Our County Science Initiative’s Roots and Shoots are Growing!

With all the late rains this year, you may have noticed an extra burst of green in the landscape and gardens. It is a fitting metaphor for the new growth we see happening across our county’s school districts. Our County Science Initiative’s efforts to entwine environmental literacy with science are taking root and teachers are nurturing these connections.

four teachers leaning over picnic table with ocean in backgroundDuring the first week of summer, 57 teachers were back at work participating in our Teacher Leadership Institute for Science and Environmental Literacy. These teachers are the latest cohort in a network of K-12 teachers who are diving deep into Next Generation Science Standards and connecting them to our local environment. They represent schools in every one of our county’s 10 school districts plus our alternative education program, a strategic choice that is part of a plan to ensure that inspiring, student-centered science and environmental literacy experiences will reach all communities.

During the weeklong Teacher Leadership Institute, teachers braved the record-breaking heat to get down and dirty (and sometimes wet!) during field science investigations in the UCSC Younger Lagoon Reserve, in tidepools at Natural Bridges, and at native plant restoration sites along our coastline. They worked together with 20 environmental educators from 13 local community-based organizations who partnered with us to support our schools in connecting science lessons to outdoor programs that make student learning more relevant, exciting and personal.

Teachers who completed a full year of the leadership program in 2018-19 report benefits to their learning that extend to their students in many ways. Across the grades, here is what teachers had to say:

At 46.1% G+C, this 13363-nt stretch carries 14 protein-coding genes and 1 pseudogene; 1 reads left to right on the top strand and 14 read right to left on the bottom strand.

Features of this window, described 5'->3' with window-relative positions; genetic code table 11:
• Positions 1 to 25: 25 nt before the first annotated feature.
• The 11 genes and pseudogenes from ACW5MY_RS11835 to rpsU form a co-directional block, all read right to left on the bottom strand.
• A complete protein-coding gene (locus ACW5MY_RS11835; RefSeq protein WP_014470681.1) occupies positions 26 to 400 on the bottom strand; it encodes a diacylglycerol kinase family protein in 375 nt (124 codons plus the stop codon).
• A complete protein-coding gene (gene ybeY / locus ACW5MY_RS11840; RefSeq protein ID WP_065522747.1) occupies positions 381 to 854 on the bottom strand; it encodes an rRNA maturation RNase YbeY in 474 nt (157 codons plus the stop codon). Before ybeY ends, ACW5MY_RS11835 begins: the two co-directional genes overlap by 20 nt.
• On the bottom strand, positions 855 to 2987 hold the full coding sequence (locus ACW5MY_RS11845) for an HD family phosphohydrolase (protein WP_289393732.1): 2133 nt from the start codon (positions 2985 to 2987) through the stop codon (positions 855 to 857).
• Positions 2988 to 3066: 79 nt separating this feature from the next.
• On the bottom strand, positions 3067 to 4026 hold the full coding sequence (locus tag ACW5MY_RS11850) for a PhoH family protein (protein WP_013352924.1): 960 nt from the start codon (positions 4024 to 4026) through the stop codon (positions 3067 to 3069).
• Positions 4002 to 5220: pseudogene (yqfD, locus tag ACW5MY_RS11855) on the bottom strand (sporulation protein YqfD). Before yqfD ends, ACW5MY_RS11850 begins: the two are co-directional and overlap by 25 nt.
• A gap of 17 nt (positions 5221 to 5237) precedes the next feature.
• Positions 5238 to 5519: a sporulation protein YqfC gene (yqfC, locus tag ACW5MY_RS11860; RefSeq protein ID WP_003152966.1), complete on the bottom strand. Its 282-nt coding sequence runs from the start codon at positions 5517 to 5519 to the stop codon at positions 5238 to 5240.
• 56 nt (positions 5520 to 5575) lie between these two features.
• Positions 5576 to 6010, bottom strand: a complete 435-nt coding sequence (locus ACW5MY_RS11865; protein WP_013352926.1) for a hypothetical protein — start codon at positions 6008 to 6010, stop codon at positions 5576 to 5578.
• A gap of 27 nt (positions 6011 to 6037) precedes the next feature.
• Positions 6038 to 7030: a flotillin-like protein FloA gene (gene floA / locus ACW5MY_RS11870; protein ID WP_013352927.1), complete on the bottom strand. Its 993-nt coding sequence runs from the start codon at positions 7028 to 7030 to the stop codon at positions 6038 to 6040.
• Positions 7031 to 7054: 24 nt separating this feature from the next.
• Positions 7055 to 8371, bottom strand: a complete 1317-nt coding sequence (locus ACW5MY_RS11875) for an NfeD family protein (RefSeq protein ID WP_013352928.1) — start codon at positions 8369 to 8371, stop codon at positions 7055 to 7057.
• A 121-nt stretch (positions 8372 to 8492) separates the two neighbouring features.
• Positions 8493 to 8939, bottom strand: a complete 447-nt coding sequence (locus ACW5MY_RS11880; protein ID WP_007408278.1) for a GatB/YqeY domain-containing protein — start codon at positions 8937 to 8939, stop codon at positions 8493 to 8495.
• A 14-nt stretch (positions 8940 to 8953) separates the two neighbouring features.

“I became an informed teacher with greater skills to teach science.  An excited teacher eager to share/practice my new learnings.   I believe I transferred to each of my students my emotion for discovering patterns around us and formulating questions that would help us be more specific and get to an answer.” –-Kindergarten Teacher

 Students practiced “thinking skills, writing skills, inquiry skills, nature journaling, integrated field trips  – [and got] TIME to go in depth and revisit, to elaborate and grow our understanding.” —3rd Grade Teacher

 “It was awesome to meet all these different teachers and talk about our experiences. Because of the work we did, in the district I was really able to come forward as a leader and that felt great to be able to help others along with the process.” –5th Grade Teacher

 “With a more thorough understanding of Next Generation Science Standards, I think I taught better.  I also brought way more nature into the classroom.  I also think doing environmental volunteering impacts their [students] lives a lot.” –-Middle School Teacher

 “Making connections to our local ecosystems has resulted in so much more student engagement with the science content. Students come to class each day sharing observations about their community that relate to what we have learned.” —High School Teacher

Our science and environmental literacy efforts in the county ultimately depend on classroom teachers, so we are incredibly fortunate to have this dedicated group. These teachers really seem to have green thumbs for growing science and environmental programs! Santa Cruz County Office of Education and our district partners are excited to continue tending this fertile ground, working together to support teachers and students to reach their full bloom.